Introductory remarks: Dzhema Grozdanova, Head of Foreign Affairs Committee, Bulgarian National Assembly, ECFR Council Member (Bulgaria)
Alida Vracic, Executive Director of the think tank Populari (Bosnia and Herzegovina)
Hedvig Morvai, Executive Director of the European Fund for the Balkans, ECFR Council Member (Serbia)
Remzi Lani, Executive Director of the Albanian Media Institute (Albania)
Sinan Ülgen, Chairman of the Center for Economics and Foreign Policy Studies (Turkey)
Stevo Pendarovski, Assistant Professor, the University American College Skopje (Macedonia)
Moderator: Tim Judah, The Economist (UK)
The Western Balkans have had more international attention per capita than any other region in the last 10 years. Still progress is stalling and that could undermine the success of EU’s enlargement policy. The EU should figure out how much it is ready to pay for enlargement. At the same time it should realise that the alternative – the policy of benign neglect – does not come at no cost either.
The lengthy and incremental nature of EU – Western Balkans relations needs to be changed as it frustrates the countries from the region. If the EU is to remain the only game in town several conditions ought to be fulfilled. A reasonable and straightforward enlargement timeframe is needed as indifference towards accession timeline exists in some countries (e.g. Macedonia) and threatens democratic reforms. The EU has to become proactive and launch a process of strategic thinking about the enlargement to the Western Balkans. The Union should reiterate that more neighbourhood does not mean less enlargement. More incentives for countries aspiring to EU membership should be added. Having the opportunity to enter the energy union before accession would be a good example. Bilateral problems in the Western Balkans should be solved in a more creative way and not be necessarily linked with the accession process.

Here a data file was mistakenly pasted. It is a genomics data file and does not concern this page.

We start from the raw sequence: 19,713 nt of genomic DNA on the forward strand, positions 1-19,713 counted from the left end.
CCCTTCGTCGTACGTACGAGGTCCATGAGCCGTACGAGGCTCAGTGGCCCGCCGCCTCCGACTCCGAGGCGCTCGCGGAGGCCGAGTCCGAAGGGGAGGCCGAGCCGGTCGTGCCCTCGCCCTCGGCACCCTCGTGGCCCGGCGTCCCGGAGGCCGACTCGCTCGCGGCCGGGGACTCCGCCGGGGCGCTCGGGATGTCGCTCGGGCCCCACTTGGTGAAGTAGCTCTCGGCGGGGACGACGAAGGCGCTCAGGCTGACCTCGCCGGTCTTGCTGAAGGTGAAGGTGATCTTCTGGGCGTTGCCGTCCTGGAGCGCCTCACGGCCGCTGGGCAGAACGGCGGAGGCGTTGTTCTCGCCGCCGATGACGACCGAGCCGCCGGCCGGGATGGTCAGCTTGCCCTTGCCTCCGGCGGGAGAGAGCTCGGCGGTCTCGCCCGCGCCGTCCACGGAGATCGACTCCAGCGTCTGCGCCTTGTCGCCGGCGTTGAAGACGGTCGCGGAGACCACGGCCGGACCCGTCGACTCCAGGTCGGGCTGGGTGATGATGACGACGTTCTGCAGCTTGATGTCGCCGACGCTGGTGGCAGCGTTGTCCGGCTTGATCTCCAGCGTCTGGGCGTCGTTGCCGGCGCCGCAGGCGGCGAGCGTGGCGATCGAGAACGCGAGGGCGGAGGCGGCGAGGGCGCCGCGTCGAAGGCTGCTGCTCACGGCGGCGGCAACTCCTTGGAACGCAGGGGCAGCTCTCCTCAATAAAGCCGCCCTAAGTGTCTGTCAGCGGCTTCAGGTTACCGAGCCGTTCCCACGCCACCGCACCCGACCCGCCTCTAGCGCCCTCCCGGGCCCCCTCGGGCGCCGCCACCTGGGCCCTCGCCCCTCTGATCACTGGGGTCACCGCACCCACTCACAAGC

The view from Turkey is not very optimistic, the country is about to prove that enlargement is not always successful. There is tangible air of anger and frustration towards the EU even among the youth. The EU has zero credibility, therefore it is impossible to build a coalition of the willing domestically in favour of accession. The EU rhetoric cannot be used to move the society forward. Turkey accepted 2 million refugees and this can become an obstacle to accession – how would the EU deal with this situation even if the accession process is given new impetus in the future?
- The EU should readjust and better utilize existing instruments that have not been put to proper use until now.
- The EU should use rule of law, fight against corruption and financial conditionality more strategically;
- The EU should study the Macedonian case for lessons learned – in the Western Balkans there are strong actors and weak institutions, the EU should work towards democratic rule of law;
- The EU should work towards the creation of substantive democracies and not just formal ones;
- The Turkish experience/know-how with the EU could provide Turkey with potential leverage through knowledge transfer, therefore Turkey should attempt to use this instrument;
- A common foreign policy for the Western Balkans, based on the Nordic/Baltic model, could be established;
- Thanks to buffer countries the EU has the illusion that migration waves can be contained and are manageable. The Union should realise that it is imperative to have more burden sharing in migration.
Listen to the whole Panel 3 “The EU’s Unfinished Business: What Next for the Western Balkans and Turkey?” discussion here: